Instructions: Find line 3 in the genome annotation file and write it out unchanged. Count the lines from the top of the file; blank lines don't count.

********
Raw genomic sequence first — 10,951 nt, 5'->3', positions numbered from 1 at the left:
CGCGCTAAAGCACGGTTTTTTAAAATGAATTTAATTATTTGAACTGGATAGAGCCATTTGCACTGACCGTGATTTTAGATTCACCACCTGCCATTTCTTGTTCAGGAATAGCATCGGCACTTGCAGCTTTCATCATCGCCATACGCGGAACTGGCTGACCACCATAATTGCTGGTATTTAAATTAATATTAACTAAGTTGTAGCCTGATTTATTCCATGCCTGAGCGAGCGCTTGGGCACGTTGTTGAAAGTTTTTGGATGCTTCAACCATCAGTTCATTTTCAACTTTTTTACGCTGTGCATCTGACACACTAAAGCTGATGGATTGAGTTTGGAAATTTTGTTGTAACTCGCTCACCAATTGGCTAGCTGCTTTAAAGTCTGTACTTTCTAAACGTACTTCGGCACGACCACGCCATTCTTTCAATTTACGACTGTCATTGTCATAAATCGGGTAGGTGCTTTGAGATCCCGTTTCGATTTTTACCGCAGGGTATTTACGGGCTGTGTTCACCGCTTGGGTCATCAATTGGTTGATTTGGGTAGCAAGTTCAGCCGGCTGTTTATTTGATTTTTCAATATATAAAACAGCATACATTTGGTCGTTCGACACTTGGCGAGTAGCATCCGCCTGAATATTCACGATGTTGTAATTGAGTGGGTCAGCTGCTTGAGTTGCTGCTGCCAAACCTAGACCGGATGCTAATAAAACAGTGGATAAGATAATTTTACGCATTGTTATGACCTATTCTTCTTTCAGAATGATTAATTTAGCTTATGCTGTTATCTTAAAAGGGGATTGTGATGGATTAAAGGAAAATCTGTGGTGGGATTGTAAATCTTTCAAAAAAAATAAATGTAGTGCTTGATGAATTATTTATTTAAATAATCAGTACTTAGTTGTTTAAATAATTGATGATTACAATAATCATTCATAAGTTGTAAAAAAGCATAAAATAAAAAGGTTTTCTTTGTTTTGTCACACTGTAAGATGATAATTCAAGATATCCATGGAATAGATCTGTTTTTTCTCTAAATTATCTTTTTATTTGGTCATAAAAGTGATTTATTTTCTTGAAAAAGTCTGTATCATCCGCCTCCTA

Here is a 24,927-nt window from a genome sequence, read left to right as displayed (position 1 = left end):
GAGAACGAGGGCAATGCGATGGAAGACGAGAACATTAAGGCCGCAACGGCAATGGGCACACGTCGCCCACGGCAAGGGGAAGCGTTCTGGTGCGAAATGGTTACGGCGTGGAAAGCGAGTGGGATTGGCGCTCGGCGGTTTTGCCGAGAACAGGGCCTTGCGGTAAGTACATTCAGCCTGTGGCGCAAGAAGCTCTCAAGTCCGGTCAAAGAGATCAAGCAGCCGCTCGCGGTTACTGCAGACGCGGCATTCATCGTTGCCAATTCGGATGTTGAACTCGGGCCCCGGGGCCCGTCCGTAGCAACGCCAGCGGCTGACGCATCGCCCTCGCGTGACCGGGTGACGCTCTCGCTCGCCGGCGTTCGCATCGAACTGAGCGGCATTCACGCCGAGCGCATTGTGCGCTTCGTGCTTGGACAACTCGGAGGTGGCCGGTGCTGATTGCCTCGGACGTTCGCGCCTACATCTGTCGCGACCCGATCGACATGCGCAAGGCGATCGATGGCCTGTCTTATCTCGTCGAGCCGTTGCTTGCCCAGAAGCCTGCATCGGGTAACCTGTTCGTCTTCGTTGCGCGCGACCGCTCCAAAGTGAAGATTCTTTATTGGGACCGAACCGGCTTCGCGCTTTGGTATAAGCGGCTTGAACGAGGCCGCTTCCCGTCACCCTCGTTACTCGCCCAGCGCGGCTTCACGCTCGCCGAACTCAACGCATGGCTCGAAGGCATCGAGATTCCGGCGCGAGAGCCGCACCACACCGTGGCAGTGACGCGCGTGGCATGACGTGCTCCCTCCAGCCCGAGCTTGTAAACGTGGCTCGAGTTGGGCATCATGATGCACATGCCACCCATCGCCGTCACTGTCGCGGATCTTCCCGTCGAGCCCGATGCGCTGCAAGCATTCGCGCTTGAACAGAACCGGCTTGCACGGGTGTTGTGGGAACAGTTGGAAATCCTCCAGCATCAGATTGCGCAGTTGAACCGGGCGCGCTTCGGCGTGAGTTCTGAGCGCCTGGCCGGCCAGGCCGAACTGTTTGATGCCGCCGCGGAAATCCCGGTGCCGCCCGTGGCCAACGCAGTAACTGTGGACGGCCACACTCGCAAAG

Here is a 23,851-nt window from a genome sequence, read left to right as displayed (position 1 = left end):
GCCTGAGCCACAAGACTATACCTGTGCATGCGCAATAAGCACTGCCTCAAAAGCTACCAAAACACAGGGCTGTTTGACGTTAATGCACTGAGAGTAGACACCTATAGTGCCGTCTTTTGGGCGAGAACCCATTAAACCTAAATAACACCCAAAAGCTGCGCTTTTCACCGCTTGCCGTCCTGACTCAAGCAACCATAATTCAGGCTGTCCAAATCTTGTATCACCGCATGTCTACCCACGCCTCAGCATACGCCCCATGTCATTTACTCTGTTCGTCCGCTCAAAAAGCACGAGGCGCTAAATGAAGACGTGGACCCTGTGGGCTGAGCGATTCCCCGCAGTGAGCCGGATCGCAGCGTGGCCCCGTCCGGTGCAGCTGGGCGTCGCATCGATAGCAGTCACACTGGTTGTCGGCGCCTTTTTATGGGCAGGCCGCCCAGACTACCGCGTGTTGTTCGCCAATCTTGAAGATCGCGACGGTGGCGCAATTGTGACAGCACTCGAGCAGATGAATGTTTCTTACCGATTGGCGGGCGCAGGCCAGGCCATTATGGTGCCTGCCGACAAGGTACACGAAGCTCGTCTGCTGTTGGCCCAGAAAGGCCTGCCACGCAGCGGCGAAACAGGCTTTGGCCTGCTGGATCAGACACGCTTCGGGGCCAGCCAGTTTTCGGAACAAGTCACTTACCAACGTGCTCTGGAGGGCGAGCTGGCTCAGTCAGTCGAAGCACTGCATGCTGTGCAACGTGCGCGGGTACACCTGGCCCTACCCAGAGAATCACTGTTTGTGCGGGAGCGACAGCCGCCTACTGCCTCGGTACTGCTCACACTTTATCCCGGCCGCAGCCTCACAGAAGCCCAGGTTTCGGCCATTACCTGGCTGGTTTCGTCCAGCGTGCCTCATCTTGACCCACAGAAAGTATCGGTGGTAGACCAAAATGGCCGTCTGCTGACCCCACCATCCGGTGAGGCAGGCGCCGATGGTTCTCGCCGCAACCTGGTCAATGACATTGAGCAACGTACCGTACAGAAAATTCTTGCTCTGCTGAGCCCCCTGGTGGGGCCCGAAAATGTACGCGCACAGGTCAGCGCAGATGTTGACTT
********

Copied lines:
Here is a 24,927-nt window from a genome sequence, read left to right as displayed (position 1 = left end):